A teacher in college once told me I had no taste and that I would be better off “designing pamphlets for grocery stores.” Her main argument? You develop good taste from birth: where you were born, your family, and your surroundings. She said I was talented and smart but would never have good taste.

It was all prompted by a freelance job I was doing for a jewelry company, a social ad campaign. The owner knew my teacher. Rio, where I was born and raised, is a small (and sometimes classist) town, especially for the most affluent.

My family comes from a humble background and could never afford the university I attended (PUC-Rio). The only reason I studied there was because of the full scholarship I got. I was no stranger to feeling out of place. I did not have access to what many of my friends enjoyed daily. But I dreamed and worked hard to taste a better life.

The jewelry company gig was part of that hard work. I tried hard to incorporate feedback but soon got a message the owner wanted to stop working with me. Trying to understand what happened, I asked a few friends connected to the owner. Then I heard the whole story involving my teacher. I did not know how to feel back then, but I did know it struck a chord with all my insecurities. I had a dark period where I threw myself into work to prove my teacher wrong. To prove myself wrong sometimes.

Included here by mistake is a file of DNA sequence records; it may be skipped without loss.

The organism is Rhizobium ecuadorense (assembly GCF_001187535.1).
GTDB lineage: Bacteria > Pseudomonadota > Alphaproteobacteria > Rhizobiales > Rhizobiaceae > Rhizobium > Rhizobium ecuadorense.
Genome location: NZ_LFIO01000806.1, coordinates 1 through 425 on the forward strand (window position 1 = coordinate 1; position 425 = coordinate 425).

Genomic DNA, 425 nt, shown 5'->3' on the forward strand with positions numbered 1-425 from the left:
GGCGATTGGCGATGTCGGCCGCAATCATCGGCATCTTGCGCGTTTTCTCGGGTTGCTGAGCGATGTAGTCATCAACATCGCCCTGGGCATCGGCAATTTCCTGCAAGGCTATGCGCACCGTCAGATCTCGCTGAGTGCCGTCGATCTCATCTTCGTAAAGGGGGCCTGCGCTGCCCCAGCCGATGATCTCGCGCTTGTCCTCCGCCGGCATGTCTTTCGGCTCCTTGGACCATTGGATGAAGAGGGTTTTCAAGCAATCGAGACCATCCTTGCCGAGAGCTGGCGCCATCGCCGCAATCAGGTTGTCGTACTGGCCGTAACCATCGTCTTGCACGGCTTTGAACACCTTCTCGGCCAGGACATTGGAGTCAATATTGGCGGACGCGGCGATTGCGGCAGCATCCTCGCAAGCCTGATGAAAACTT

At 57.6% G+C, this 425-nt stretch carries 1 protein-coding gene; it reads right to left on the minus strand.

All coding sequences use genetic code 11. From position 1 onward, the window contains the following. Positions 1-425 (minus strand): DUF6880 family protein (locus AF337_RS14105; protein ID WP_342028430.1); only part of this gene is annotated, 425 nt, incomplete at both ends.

After years of internal work, I’m in a much different place. I transformed doubt into faith and accomplished things beyond my wildest dreams. The feeling that I’m just getting started is even better. I’m recognized for my creativity, taste, empathetic collaboration, and leadership.

Most of what my teacher said was B.S. Taste is essential but can be trained, forged, and encouraged. There is one piece of truth in what she said: What (and who) you’re surrounded with matters.

People can banish potential out of existence by arriving at quick conclusions, just like my teachers and others I’ve encountered over the years. A thick skin is necessary in creative industries. But I’ve had leaders, mentors, and friends who gave me time to find things out at points where skin was the thinnest. My goal as a leader is to pay it forward with the same level of faith, care, and empathy.

P.S.: Designing for a grocery store rules, too. Don’t let people tell you what’s cool or not.